I’m writing this looking at both the Yahoo! and the ESPN rankings. League settings should change your respective strategies. If you’re in a Roto league I’d value SPs a little higher than in H2H. Points leagues really depend on the scoring, but in my limited experience I found SPs provided me with a ton of points. It really depends on the settings though. I can’t really help with auctions too much because every draft is different. I can only recommend spending the extra dollars on the guys you like, it’s better to get to as close to $0 as possible and at the end of the draft extra money is useless money. This piece will cover how I would draft in a snake format for a 12 team standard scoring league. Continue reading →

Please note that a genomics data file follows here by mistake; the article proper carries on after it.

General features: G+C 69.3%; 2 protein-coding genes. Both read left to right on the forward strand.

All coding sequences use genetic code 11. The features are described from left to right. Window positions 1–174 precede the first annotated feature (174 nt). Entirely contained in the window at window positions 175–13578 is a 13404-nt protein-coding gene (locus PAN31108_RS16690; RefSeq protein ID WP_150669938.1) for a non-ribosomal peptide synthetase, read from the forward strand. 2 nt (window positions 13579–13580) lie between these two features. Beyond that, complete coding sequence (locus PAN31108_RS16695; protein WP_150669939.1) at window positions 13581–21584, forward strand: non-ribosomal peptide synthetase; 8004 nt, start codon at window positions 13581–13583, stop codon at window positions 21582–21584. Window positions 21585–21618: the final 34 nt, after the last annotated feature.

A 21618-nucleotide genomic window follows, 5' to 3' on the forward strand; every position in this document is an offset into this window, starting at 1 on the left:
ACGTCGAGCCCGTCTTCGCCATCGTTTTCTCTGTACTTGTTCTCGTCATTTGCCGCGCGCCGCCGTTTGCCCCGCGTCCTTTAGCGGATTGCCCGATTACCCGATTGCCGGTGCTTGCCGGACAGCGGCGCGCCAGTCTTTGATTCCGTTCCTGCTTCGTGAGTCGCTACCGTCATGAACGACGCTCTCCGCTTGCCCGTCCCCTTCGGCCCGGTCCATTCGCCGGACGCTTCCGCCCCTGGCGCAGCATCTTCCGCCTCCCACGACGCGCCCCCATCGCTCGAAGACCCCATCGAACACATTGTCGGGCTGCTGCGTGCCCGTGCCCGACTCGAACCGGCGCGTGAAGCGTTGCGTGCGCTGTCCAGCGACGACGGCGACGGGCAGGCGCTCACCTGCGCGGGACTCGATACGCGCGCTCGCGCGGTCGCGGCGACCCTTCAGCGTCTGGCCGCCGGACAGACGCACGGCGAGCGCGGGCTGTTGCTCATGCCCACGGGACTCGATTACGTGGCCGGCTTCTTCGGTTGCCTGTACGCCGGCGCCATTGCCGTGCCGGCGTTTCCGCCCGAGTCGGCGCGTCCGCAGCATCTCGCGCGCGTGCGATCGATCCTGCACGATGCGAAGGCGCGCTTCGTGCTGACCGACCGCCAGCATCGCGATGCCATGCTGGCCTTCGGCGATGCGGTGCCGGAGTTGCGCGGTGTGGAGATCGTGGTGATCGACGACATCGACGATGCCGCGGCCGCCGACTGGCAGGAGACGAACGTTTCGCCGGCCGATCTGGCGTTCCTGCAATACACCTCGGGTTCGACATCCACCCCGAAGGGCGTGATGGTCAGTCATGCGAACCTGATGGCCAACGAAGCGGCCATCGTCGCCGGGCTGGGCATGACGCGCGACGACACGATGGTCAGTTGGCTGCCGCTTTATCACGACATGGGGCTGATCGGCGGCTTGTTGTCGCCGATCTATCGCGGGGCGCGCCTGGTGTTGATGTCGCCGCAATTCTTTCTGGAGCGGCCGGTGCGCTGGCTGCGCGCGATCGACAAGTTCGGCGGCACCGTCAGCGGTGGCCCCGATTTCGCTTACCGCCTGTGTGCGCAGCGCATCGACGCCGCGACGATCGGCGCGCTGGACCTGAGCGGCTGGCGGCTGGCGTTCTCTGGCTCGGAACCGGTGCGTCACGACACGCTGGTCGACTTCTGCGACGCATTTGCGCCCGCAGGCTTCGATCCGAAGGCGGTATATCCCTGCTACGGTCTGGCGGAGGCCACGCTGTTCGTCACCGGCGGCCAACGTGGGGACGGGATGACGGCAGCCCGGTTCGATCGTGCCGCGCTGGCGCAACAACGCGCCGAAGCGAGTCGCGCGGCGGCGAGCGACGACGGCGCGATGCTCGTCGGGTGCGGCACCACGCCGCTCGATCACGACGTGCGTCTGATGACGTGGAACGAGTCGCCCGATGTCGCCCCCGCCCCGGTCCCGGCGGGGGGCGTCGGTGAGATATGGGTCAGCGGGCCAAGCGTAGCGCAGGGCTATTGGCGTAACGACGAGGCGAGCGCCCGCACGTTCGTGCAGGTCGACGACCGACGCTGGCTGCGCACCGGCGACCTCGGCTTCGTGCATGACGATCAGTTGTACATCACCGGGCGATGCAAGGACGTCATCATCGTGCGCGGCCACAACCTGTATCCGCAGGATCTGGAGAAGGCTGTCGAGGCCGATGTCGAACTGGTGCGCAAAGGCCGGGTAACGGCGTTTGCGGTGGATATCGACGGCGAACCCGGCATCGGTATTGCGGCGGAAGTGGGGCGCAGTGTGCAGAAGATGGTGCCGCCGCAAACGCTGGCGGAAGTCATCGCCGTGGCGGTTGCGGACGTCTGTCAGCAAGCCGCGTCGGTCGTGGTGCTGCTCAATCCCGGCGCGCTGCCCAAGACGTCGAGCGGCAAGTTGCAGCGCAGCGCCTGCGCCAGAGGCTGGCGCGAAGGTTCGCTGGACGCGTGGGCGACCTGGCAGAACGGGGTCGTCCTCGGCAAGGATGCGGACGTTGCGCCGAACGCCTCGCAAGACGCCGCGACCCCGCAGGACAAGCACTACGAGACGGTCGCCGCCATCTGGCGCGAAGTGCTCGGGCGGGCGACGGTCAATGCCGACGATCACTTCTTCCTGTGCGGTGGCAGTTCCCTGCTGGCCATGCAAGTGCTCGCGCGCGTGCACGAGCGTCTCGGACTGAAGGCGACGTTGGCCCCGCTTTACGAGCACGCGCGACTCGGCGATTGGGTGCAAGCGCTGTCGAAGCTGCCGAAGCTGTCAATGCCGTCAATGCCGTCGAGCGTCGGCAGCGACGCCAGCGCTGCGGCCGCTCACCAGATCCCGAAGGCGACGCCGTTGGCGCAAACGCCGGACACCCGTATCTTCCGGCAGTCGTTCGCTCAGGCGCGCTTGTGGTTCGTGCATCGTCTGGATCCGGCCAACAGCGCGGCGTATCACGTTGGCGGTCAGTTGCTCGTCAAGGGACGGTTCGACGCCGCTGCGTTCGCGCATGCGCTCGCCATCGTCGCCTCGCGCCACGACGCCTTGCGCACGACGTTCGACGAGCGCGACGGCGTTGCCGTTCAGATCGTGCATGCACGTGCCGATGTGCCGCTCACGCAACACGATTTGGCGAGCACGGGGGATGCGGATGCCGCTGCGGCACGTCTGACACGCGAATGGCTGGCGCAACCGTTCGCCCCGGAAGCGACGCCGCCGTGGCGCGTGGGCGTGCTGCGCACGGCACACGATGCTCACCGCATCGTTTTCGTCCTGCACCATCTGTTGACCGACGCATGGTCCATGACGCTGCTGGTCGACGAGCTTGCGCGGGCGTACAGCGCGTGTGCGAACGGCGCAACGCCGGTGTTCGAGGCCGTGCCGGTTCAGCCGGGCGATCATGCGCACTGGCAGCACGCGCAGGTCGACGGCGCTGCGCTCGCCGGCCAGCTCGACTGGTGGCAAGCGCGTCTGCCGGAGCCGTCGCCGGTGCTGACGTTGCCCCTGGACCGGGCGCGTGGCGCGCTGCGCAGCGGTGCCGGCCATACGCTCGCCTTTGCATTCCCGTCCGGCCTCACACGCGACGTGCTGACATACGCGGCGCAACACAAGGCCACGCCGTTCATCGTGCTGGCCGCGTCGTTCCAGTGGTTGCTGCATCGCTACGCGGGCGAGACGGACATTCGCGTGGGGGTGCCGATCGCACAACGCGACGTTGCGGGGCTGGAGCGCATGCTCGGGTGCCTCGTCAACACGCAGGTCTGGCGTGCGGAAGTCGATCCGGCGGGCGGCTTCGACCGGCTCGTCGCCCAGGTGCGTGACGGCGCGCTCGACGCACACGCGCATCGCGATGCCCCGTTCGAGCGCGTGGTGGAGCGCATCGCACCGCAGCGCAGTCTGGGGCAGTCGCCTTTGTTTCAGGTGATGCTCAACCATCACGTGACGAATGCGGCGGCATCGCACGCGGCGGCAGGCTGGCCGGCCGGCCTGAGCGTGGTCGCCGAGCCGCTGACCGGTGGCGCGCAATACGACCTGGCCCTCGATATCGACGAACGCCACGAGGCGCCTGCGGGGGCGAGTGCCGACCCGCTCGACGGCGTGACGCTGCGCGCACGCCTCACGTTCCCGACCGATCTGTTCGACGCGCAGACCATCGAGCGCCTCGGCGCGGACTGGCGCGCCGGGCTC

I always liked Roy Halladay, mainly because he usually went or tried to go the distance, tossing the complete game. A throwback to a older and lost generation – before there were closers, and 8th inning guys, and 7th inning guys, before quality starts became more of a mark of mediocrity. Anyway, Doc had himself a pretty good career, and looking back at the numbers puts things in perspective. 67 Complete games – the # 1 spot according to Baseball-Reference.com (a great site BTW) of active pitchers (I guess since the upcoming season has not yet started, BRef hasn’t yet recognized his retirement), which ranks tied for 636th (!) all-time. The next active pitcher doesn’t even crack the top 1000. Had to check the active leader list on MLB.com sortable stats to see Livan Hernandez w 50, CC Sabathia w 37, and Bartolo Colon w 35. Just for perspective, of recent HOF pitching nominees, Jack Morris is at 180 w 175, Roger Clemens at 327 w 118, Greg Maddux at 355 w 109, Curt Shilling at 495 w 83, Mike Mussina at 736 w 57, Tom Glavine at 750 w 56. Roy’s 20 Shut Outs rank 244th, again he was the active leader in that department. The next were Chris Carpenter w 15, Tim Hudson w 13, Bartolo Colon, Cliff Lee, and CC Sabathia w 12. Times have changed. Continue reading →